There used to be a sign on the wall of the old gym on West 28th Street in lower Manhattan that illustrated the kind of guy Gil Clancy was.
It read: “PLEASE DON’T BE AFRAID TO THROW GARBAGE IN WASTE BIN.’
Nobody knew for sure if Clancy put it there or not. It could have been his long-time partner, Howie Albert. It could have been the guy who owned the place. But most likely it was Clancy because that’s the kind of double-edged wit he had.
That’s not what made him one of boxing’s greatest trainers and managers. He had other skills for that. But it’s what made him one of the grand guys in boxing.
Gil Clancy could tell a story, pull your leg and teach you something new with equal alacrity. When he was done you were usually smiling and always had more understanding of the situation than you did before.
The light went out in Clancy’s eyes Thursday morning at an assisted living facility in Lynbrook, N.Y., out on the island only miles from where he grew up in Queens. Boxing is a lesser place today for it but a greater place for having had him in its midst for so long.
It’s not a sadder place because at 88 Gil Clancy lived a full life, packing more into his time here than anyone could ever hope for. Yet there’s a hole in boxing now that no one is going to fill.
They don’t make many trainers like Gil Clancy any more, guys who are teachers and not just someone who bought a towel and walked into a gym claiming he was a trainer. He was a teacher by trade, the owner of a Master’s degree in education from NYU, and he had a former Phys. Ed teacher’s eye for developing a young athlete into whatever the best of him could be.
A successful amateur boxer in college and the Army, Clancy came home to New York and began working as a teacher by day and a trainer at a PAL gym in Queens at night in the 1950s. As these things often do, one kid led to another and next thing you knew he had a pupil named Ralph “Tiger’’ Jones and his Phys. Ed days were behind him.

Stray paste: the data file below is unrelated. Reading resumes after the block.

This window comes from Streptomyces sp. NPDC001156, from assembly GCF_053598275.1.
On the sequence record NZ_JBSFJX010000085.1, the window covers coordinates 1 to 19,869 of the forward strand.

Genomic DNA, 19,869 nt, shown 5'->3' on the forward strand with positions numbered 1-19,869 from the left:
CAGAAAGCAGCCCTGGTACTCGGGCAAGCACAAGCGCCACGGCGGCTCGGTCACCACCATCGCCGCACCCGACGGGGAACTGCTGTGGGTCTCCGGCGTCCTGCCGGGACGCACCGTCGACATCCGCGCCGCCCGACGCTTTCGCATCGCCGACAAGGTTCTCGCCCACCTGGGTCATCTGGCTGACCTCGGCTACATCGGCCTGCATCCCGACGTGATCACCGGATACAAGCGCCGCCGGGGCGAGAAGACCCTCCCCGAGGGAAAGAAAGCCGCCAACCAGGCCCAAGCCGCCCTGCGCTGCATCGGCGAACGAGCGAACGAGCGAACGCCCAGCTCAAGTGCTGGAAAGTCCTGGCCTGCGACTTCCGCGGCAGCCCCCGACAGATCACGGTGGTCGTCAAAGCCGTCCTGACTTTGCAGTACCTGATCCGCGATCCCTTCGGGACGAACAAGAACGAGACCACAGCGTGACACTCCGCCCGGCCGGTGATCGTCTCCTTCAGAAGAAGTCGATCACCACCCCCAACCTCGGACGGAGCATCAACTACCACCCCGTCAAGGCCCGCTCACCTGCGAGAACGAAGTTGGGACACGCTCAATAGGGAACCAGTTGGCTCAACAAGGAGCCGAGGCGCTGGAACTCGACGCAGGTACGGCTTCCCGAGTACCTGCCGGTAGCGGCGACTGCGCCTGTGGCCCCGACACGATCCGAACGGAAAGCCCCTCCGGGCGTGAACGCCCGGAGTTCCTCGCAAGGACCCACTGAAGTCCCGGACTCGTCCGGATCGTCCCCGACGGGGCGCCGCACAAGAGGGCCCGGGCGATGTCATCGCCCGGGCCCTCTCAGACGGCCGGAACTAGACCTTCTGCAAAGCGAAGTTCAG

Jones never became a champion but he beat a few, including Sugar Ray Robinson, Kid Gavilan and Joey Giardello. He became a regular on televised boxing in the ‘50s and always standing behind him was Clancy, who by the time he’d left the corner for the broadcast booth 30 some odd years later had put together a Hall of Fame career.
He worked with Muhammad Ali, Jerry Quarry, Ken Buchanan, Joe Frazier, George Foreman, Gerry Cooney and came out of retirement to help Oscar De La Hoya learn his trade but he was most remembered for two guys – Rodrigo Valdes and Emile Griffith, great fighters both.
Griffith was perhaps his finest student, a kid he found in a factory who became welterweight and middleweight champion during a 20-year career. He started with Clancy and he ended with him and decades later, when they were both fighting old age. They would go together to the International Hall of Fame induction each June, two old friends who once had shared a dream and lived it.
Clancy was a realist and a funny one. Asked once, by a young sportswriter trying to figure out the odd angles of boxing, why a particularly inept fighter stuck with the sport Clancy smiled at what the young man didn’t know and enlightened him in a sentence.
“He’s a fighter because he’s too lazy to go to work,’’ Clancy growled. Then he smiled. He knew he was right. Years later, the writer understood.
Clancy led Griffith through some of the darkest times a boxer can face after he’d beaten Benny Paret to death. It is believed to be the first time a death in the ring was nationally televised and when it happened again a year later boxing all but disappeared from the small screen until 1970.
It was the third fight between them and Paret had what Griffith wanted, the welterweight title. Paret nearly knocked Griffith out in the sixth round that dark night of March 24, 1962, but Clancy told him in the corner what to expect the next round and to stay close to Paret and throw punches on the inside to keep him off and keep referee Ruby Goldstein conscious of the fact he was fighting back.
By the 12th round the roles had reversed and after getting Paret in trouble Griffith hit him 18 times in six seconds as the already unconscious champion squatted in the corner, one arm trapped behind the turnbuckle so he couldn’t fall. By the time Goldstein got between them, Paret had slumped toward the floor, the life leaking out of him.